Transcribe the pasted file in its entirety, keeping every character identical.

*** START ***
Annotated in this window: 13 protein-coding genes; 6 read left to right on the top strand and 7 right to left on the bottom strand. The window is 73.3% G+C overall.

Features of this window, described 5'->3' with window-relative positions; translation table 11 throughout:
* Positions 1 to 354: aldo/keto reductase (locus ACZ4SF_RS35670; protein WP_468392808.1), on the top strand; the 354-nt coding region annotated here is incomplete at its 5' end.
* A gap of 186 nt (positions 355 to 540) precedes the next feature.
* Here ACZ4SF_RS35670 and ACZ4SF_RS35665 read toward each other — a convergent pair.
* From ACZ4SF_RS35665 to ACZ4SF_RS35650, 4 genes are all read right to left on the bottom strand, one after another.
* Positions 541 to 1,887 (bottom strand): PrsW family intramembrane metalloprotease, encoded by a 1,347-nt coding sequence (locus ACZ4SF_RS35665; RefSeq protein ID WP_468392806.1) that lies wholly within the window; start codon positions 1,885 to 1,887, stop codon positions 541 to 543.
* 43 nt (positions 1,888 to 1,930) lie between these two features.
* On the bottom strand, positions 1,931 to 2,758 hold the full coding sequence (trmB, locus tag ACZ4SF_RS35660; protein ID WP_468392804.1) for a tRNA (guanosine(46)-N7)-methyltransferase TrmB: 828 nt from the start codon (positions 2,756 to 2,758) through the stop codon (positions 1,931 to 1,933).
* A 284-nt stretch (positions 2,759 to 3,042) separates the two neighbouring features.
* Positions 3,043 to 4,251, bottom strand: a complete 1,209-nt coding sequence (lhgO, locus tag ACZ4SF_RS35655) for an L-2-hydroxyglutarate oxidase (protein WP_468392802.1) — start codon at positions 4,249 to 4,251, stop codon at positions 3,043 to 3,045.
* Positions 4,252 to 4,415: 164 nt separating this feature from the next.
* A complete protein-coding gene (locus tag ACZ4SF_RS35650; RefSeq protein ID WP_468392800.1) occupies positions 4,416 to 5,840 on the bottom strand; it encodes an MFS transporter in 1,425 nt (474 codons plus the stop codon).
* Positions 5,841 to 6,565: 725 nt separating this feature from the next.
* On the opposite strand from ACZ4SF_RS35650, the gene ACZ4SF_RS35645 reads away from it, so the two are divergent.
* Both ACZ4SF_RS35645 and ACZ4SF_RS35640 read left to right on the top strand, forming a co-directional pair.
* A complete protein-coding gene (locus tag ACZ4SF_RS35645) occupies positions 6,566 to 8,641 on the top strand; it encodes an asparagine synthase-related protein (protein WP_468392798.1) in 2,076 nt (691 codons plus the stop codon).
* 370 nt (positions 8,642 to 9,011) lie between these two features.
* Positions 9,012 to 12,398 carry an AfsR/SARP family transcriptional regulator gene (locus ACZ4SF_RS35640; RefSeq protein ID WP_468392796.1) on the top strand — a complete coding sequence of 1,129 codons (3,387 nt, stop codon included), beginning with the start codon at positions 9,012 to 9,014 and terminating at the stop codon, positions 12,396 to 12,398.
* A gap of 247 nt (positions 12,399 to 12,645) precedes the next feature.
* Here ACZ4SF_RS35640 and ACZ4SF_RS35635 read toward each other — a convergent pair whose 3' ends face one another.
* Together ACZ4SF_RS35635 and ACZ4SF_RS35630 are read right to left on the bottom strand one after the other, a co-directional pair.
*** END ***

Annotated in this window: 13 protein-coding genes; 6 read left to right on the top strand and 7 right to left on the bottom strand. The window is 73.3% G+C overall.

Features of this window, described 5'->3' with window-relative positions; translation table 11 throughout:
* Positions 1 to 354: aldo/keto reductase (locus ACZ4SF_RS35670; protein WP_468392808.1), on the top strand; the 354-nt coding region annotated here is incomplete at its 5' end.
* A gap of 186 nt (positions 355 to 540) precedes the next feature.
* Here ACZ4SF_RS35670 and ACZ4SF_RS35665 read toward each other — a convergent pair.
* From ACZ4SF_RS35665 to ACZ4SF_RS35650, 4 genes are all read right to left on the bottom strand, one after another.
* Positions 541 to 1,887 (bottom strand): PrsW family intramembrane metalloprotease, encoded by a 1,347-nt coding sequence (locus ACZ4SF_RS35665; RefSeq protein ID WP_468392806.1) that lies wholly within the window; start codon positions 1,885 to 1,887, stop codon positions 541 to 543.
* 43 nt (positions 1,888 to 1,930) lie between these two features.
* On the bottom strand, positions 1,931 to 2,758 hold the full coding sequence (trmB, locus tag ACZ4SF_RS35660; protein ID WP_468392804.1) for a tRNA (guanosine(46)-N7)-methyltransferase TrmB: 828 nt from the start codon (positions 2,756 to 2,758) through the stop codon (positions 1,931 to 1,933).
* A 284-nt stretch (positions 2,759 to 3,042) separates the two neighbouring features.
* Positions 3,043 to 4,251, bottom strand: a complete 1,209-nt coding sequence (lhgO, locus tag ACZ4SF_RS35655) for an L-2-hydroxyglutarate oxidase (protein WP_468392802.1) — start codon at positions 4,249 to 4,251, stop codon at positions 3,043 to 3,045.
* Positions 4,252 to 4,415: 164 nt separating this feature from the next.
* A complete protein-coding gene (locus tag ACZ4SF_RS35650; RefSeq protein ID WP_468392800.1) occupies positions 4,416 to 5,840 on the bottom strand; it encodes an MFS transporter in 1,425 nt (474 codons plus the stop codon).
* Positions 5,841 to 6,565: 725 nt separating this feature from the next.
* On the opposite strand from ACZ4SF_RS35650, the gene ACZ4SF_RS35645 reads away from it, so the two are divergent.
* Both ACZ4SF_RS35645 and ACZ4SF_RS35640 read left to right on the top strand, forming a co-directional pair.
* A complete protein-coding gene (locus tag ACZ4SF_RS35645) occupies positions 6,566 to 8,641 on the top strand; it encodes an asparagine synthase-related protein (protein WP_468392798.1) in 2,076 nt (691 codons plus the stop codon).
* 370 nt (positions 8,642 to 9,011) lie between these two features.
* Positions 9,012 to 12,398 carry an AfsR/SARP family transcriptional regulator gene (locus ACZ4SF_RS35640; RefSeq protein ID WP_468392796.1) on the top strand — a complete coding sequence of 1,129 codons (3,387 nt, stop codon included), beginning with the start codon at positions 9,012 to 9,014 and terminating at the stop codon, positions 12,396 to 12,398.
* A gap of 247 nt (positions 12,399 to 12,645) precedes the next feature.
* Here ACZ4SF_RS35640 and ACZ4SF_RS35635 read toward each other — a convergent pair whose 3' ends face one another.
* Together ACZ4SF_RS35635 and ACZ4SF_RS35630 are read right to left on the bottom strand one after the other, a co-directional pair.